(It’s funny how the more convoluted these plots get, the less you have to think or care about them — and this one is plenty spastic, with spinning layers of nonsensical jibber-jabber about Dark Space Elves, Accursed living WMD, the Convergence of the Nine Worlds, and the dark dangers of the Aether, a something, something blue energy thingee that is in fact blood red.)
Competently helmed by sometime Sopranos and Game of Thrones director Alan Taylor and penned by comic-book and animated-TV writer Christopher Yost and Captain America scribes Christopher Markus and Stephen McFeely, what The Dark World lacks in narrative logic, it mostly makes up for with snappy, quip-y, Whedonesque dialog (doctored directly by Joss?) and nice brotherly-hate bickering between Hemsworth and series MVP Tom Hiddleston as Loki.
Hiddleston alone is worth the price of admission. In this, it’s third film appearance, his mincing, condescending, Euro-trash routine isn’t just seductively entertaining, but has just enough layers to make Loki, with all his cosmic Oedipal issues, almost moving–the lonely melancholy of homicidal superiority. So much so, that extra Loki scenes were added in post-production at the expense of cutting some from the film’s ostensible Big Bad, a heavily made up, dull Dark Elf manqué named Malekith (a comic-book second stringer whose name suggests a bodily emission).
The wise-cracking Hemsworth and Hiddleston are clearly having fun with all the cosmic claptrap — as are deadpan Idris Elba and Falstaffian Ray Stevenson — and the wonderful Chris O’Dowd even shows up for a couple scenes to spread his ever-self-deprecating Irish humor.
But not everyone else is so enthusiastically on board — Natalie Portman (as Thor’s human love interest) and Anthony Hopkins (as his grumbly dad Odin) appear to resent having to tarnish their Oscars with such contractual obligations. And as much as I adore Kat Dennings (back again as a chattering scientific assistant), here she’s always at an 11, when we really need her at a 7.
Meanwhile, Malekith is played with exactly the sort of sneeringly bored detachment we’ve come to expect from Christopher Eccleston — disappointingly his once-promising career has devolved into a pattern of taking paychecks for shallow bad-guy roles he can’t hide his contempt for.
Tonally and thematically all over the place (literally, during its dimension-hopping climax), with its running time split between Earth-bound humor and faux-gravitas on Asgard, Thor: The Dark World remains steadfastly plugged into the super-hero movie formula and overloaded with increasingly empty visual splendor. (Eyes glazing over during yet another attack by a lumbering giant or pan over Asgard’s gilded vistas, we’re reminded that one thing great about HBO’s Game of Thrones adaptation is its relatively limited budget means the sword and sorcery show can’t overindulge on lazy CGI spectacle.)
But for all Thor’s amusing distractions, we never really forget we’re watching product, manufactured by Marvel, marketed by Disney, and sent bouncing down the conveyor belt to the Cineplex. In the end, even as we’re entertained, we can’t escape the feeling that whether this Thor is a god or just a super-powered alien, he and his mighty hammer are ultimately just cogs in that Truly All-Powerful Machine.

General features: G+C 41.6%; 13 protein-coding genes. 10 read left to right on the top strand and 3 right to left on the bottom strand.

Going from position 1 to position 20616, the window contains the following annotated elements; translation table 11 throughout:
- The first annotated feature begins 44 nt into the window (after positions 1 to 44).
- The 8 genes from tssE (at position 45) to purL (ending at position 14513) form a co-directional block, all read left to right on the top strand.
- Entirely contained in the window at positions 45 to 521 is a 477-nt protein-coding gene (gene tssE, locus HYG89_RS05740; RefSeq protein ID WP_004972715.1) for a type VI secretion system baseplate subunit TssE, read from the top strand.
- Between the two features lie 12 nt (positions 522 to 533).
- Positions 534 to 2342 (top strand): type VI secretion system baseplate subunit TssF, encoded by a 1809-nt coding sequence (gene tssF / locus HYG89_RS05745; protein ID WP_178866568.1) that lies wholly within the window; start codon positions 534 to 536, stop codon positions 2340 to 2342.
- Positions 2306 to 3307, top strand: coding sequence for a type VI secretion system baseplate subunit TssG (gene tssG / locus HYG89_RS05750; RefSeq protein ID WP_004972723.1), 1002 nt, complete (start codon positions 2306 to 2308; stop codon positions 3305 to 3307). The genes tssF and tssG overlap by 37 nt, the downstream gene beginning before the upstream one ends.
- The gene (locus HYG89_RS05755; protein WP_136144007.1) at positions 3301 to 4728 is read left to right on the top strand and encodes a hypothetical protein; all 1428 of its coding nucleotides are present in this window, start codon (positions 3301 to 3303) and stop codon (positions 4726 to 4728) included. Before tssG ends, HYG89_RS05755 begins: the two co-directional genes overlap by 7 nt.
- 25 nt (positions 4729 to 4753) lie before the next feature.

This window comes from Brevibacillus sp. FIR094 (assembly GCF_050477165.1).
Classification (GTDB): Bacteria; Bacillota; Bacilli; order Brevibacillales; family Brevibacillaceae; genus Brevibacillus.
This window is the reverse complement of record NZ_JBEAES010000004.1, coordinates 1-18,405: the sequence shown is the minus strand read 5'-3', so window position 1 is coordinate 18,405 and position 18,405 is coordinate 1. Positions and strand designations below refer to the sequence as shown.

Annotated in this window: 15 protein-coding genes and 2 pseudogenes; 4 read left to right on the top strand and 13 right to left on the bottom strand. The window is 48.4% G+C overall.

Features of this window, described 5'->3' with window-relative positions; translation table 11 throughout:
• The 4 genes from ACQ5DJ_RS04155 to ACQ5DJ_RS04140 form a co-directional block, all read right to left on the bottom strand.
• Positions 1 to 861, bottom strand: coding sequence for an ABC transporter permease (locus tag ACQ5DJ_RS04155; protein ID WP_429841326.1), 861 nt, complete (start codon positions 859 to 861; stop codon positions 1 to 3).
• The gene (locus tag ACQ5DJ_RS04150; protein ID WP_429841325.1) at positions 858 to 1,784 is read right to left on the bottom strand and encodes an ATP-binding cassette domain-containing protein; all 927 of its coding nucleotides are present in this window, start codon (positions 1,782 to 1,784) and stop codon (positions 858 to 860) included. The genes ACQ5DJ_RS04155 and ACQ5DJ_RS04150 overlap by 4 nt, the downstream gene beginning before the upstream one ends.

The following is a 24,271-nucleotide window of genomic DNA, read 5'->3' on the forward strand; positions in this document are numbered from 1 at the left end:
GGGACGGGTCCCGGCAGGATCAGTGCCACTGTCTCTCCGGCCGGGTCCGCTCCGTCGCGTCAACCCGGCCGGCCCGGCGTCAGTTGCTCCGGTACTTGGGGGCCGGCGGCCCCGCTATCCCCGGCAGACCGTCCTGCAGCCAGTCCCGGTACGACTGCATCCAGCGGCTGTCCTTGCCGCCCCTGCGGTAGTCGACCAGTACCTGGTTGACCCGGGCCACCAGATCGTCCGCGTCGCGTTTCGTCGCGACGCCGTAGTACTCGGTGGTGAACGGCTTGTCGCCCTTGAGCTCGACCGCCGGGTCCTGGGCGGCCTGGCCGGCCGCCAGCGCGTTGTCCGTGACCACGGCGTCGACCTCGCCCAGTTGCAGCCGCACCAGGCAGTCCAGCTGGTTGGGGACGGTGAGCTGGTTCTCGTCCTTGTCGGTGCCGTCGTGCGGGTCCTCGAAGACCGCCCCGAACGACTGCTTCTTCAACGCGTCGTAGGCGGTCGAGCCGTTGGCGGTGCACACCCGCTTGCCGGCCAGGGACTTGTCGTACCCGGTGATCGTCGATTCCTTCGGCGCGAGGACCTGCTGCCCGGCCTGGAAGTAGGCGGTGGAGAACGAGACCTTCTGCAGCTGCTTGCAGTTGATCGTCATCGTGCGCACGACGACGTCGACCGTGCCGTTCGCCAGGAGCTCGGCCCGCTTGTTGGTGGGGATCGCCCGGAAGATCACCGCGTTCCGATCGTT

(2) About the author
Locke Peterseim writes the Hammer and Thump film blog at Open Letters Monthly, an online arts and literature magazine. A film critic whose work has appeared on Redbox, WGN Radio, and in the Magill’s Cinema Annual, he also serves on the board of the Chicago Film Critics Association.
These days he still enjoys films on their artistic and entertainment merits, but also finds himself as much if not more interested in them as cultural mirrors; artifacts of how we want to see ourselves–and how mainstream studios want to sell those desires back to us.
Some of his other reviews:
- Ender’s Game: Playing at Shock and Awe
- The Hunger Games: How a Real Film Emerged from the Deadly Arena of Young-Adult Movie Franchises
- The Hunger Games: Catching Fire – You Say You Want a Revolution?
- Transformers 4 is the Greatest Film Ever Made About 21st Century America
- 300: Rise of an Empire: The Half-Truths and Bloody Fog of Cartoon War
- The Wolf of Wall Street: What’s So Funny About Greed, Ludes, and Unchecked Capitalism?
(3) For More Information
(a) See all posts about:
(b) Posts about films:
- Does the Tea Party movement remind you of the movie “Meet John Doe”? , 27 January 2010
- About the movie “Fight Club”, 28 March 2010
- Robocop is not a good role model for the youth of Detroit, 12 March 2011
- We want heroes, not leaders. When that changes it will become possible to reform America., 11 January 2013
- Loki helps us to see our true selves, 15 May 2013
- My movie recommendation for 2010: Vitual JFK (the book is also great), 30 June 2013
- Hollywood’s dream machine gives us the Leader we yearn for, 30 June 2013
- Rollerball shows us one aspect of America, and a possible future, 13 August 2013
- In “Network”, Howard Beale asks us to get mad and do something. He’s still waiting., 19 October 2013
- Are our film heroes leading us to the future, or signaling despair?, 28 October 2013
- “Ender’s Game” is a horror movie, showing us our dark side. No worries; we’ll forget faster than we eat the popcorn., 2 November 2013
- We love “Transformers: Age of Extinction” because it shows us what we don’t want to see (Spoilers!), 5 July 2014
- “The Hunger Games: Catching Fire” asks if you want a Revolution, 27 July 2014
- Transformers 4: the Greatest Film Ever Made About 21st Century America, 3 August 2014
- 300: Rise of an Empire – The Half-Truths and Bloody Fog of Cartoon War, 10 August 2014
- Ender’s Game: Playing at Shock and Awe, 17 August 2014
- “Edge of Tomorrow”: Cruise, Again and Again, 24 August 2014
- Shut the Robo-whining: The Robocop Remake Has Something on its Mind, 31 August 2014
- A new Man of Steel for 21st century America: a warrior superman, 7 September 2014
(4) The Trailer
(5) Another perspective on Thor: the Dark World